New York– Researchers have found the precise shape of a key player in human metabolism, which could lead the way to better treatments for obesity and other metabolic diseases. According to a study, published in the journal Science, the research team focused on a protein in the brain, the melanocortin 4 receptor (or MC4R).
This receptor helps with regulating the body’s energy balance by controlling how much energy is stored as fat. Mutations in the gene that encodes the MC4R protein are linked to severe childhood obesity and other forms.
“A lot of people think obesity is a lifestyle choice, but some people have mutations of this gene. And if they have mutations of this gene, many cannot control their eating. It’s this receptor causing this issue in the brain,” said study researcher Raymond Stevens from the University of South California in the US.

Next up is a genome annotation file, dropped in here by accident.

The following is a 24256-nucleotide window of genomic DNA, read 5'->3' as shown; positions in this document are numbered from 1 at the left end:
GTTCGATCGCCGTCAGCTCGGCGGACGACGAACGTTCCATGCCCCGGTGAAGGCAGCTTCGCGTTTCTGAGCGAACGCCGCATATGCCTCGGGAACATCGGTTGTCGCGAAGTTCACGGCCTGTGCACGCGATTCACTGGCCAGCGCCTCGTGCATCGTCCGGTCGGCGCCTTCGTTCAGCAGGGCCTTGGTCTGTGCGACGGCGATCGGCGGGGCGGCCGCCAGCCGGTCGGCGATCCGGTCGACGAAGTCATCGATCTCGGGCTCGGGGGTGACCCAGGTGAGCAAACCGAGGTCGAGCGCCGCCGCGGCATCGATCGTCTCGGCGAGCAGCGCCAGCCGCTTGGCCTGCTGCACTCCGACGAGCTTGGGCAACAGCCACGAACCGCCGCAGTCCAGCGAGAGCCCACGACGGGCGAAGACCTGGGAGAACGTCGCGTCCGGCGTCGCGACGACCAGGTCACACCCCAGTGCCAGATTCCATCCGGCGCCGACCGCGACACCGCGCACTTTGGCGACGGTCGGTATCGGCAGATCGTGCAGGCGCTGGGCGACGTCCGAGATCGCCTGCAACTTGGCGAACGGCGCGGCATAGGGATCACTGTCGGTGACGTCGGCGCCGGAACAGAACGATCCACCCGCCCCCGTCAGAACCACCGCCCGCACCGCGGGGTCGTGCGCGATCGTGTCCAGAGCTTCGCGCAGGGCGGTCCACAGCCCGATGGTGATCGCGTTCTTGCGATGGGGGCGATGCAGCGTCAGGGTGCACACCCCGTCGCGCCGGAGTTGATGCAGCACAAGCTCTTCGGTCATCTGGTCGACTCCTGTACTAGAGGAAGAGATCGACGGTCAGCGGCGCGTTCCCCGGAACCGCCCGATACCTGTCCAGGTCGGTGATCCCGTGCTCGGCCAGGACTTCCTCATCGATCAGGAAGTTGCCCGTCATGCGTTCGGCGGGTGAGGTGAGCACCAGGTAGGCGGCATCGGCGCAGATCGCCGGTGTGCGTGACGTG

Severe obesity is often linked to other health issues. Recent data on coronavirus have shown that adults 65 and older who are severely obese are among the hardest hit by the illness, according to the US Centers for Disease Control and Prevention.
The research team was interested in the MC4R as part of a larger effort to elucidate the structures of a class of proteins called G protein-coupled receptors that control many human functions. MC4R is among them.
As they began to tackle the MC4R structure, they looked for the world’s expert in this area and turned to Roger Cone at the University of Michigan Life Sciences Institute for help on the function of this important receptor.
Researchers at the University of Michigan discovered the MC4R and have been studying its biology and pharmacology for more than 25 years.
Since then, four drugs have been developed to target melanocortin receptors in humans. The drug, bremelanotide, targets the MC4R to treat rare forms of syndromic obesity, which affects about one out of 1,500 people.
However, the drug is not potent enough to treat dietary obesity — a more common form of the disease. By determining the structure of MC4R, the scientists were able to see how it binds to and interacts with other drug molecules.
Knowing how the protein is configured will enable scientists to develop and test new therapies that can more precisely treat obesity, the researchers noted. (IANS)